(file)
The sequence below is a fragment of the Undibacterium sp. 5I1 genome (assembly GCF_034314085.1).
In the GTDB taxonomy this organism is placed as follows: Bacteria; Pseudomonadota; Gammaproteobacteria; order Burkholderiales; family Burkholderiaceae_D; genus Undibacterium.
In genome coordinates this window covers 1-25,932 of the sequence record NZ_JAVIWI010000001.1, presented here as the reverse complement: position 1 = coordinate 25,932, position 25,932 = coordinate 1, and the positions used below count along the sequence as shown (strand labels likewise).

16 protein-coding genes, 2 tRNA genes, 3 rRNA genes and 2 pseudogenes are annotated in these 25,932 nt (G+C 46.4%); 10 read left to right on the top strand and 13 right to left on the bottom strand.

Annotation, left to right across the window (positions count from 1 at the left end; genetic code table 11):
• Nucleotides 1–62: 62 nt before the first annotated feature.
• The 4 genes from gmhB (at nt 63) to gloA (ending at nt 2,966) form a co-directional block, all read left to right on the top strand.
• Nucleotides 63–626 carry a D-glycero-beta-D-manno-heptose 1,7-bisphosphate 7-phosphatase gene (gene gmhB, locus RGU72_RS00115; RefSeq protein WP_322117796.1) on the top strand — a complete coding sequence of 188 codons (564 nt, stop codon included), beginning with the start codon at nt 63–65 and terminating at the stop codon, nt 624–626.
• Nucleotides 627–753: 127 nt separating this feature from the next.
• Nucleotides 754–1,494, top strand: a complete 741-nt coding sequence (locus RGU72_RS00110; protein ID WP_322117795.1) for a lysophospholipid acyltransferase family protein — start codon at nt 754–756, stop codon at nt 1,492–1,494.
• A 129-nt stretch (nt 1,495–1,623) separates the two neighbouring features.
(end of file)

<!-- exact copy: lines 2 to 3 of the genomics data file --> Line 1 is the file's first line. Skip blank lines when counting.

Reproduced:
In the GTDB taxonomy this organism is placed as follows: Bacteria; Pseudomonadota; Gammaproteobacteria; order Burkholderiales; family Burkholderiaceae_D; genus Undibacterium.
In genome coordinates this window covers 1-25,932 of the sequence record NZ_JAVIWI010000001.1, presented here as the reverse complement: position 1 = coordinate 25,932, position 25,932 = coordinate 1, and the positions used below count along the sequence as shown (strand labels likewise).